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Regular Expressions in Julia
  • Difficulty Level : Medium
  • Last Updated : 25 Aug, 2020

Julia has Perl-compatible regular expressions (regexes), as provided by the PCRE library. Regular expressions can be used to find regular patterns in strings and in Julia regular expressions are themselves input as strings which are parsed into a state machine that can be used to efficiently search for patterns in strings. 

In Julia, regular expressions are input using non-standard string literals prefixed with various identifiers beginning with r. The most basic regular expression literal without any options turned on just uses r”…”. The r”…” literal is constructed without interpolation and unescaping.


myregex = r"^\s*(?:#|$)" 

Use of different characters(regex tokens) while writing a Regular Expression :

A backslash always escapes the character that follows it. The escaped character can be a single character or the start or end of a range. But Alphanumeric characters cannot be escaped with a backslash.
^A caret (^) negates the character class if you place it immediately after the opening bracket. It makes the character class match any character that is not in the list.
\rused for carriage return. 
\nused for line feed.
It creates a range when it is placed between two characters. The range includes the character before the hyphen, the character after the hyphen, and all characters that lie between them in numerical order. ‹[A-z]› includes all characters in the ASCII table between the uppercase A and the lowercase z. The range includes some punctuation, so ‹[A-Z\[\\\]\^_`a-z]› matches the same characters more explicitly.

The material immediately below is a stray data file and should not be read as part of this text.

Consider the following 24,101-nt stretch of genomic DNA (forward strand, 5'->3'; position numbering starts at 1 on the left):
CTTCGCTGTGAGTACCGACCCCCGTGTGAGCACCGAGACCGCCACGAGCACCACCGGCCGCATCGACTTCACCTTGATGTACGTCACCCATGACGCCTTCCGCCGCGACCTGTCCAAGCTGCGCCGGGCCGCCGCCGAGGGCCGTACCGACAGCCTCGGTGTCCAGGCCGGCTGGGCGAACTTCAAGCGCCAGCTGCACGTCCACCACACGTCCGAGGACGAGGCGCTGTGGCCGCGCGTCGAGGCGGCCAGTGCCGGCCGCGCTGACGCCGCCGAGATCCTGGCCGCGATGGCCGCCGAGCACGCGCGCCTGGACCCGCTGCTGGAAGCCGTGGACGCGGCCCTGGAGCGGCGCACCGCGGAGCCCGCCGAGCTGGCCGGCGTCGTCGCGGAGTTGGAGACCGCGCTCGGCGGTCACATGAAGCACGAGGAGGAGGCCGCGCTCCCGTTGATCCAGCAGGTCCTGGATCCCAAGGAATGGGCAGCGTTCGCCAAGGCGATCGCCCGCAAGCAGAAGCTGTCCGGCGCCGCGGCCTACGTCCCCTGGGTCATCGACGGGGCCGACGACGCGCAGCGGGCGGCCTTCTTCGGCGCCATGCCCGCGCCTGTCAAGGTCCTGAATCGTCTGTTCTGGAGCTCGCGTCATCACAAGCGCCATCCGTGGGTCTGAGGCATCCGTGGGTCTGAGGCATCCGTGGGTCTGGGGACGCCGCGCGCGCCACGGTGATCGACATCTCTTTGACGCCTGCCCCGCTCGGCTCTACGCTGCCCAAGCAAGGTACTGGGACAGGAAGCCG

\bMatches word boundaries. 
\BMatches non-word boundaries.
\dAny character that matches decimal digit.
\sAny kind of whitespace or invisible separator.
\wAny character that matches an alphanumeric character, plus underscore.

Pattern Matching using regex

match() is an inbuilt function in Julia which is used to search for the first match of the given regular expression in the specified string.

match(r::Regex, s::AbstractString, idx::Integer)

r::Regex: Specified regular expression.
s::AbstractString: Specified string.
idx::Integer: It specifies the point from which the searching get started.

Returns: It returns a RegexMatch object containing the match or nothing if the match failed.


# example 1:
myregex = r"^\s*(?:#|$)" 
println(match(myregex, "# a comment"))
# example 2:
println(match(myregex, "not a comment"))
# example 3:
email_pattern = r".+@.+"
input = ""
println(match(email_pattern, input))

Use of Regex() Constructor

The Regex() constructor may be used to create a valid regex string programmatically. This permits using the contents of string variables and other string operations when constructing the regex string.


name = "Jon"
regex_name = Regex("[\"( ]$name[\") ]"# interpolate value of name
println(match(regex_name, " Jon "))
println(match(regex_name, "[Jon]") === nothing)

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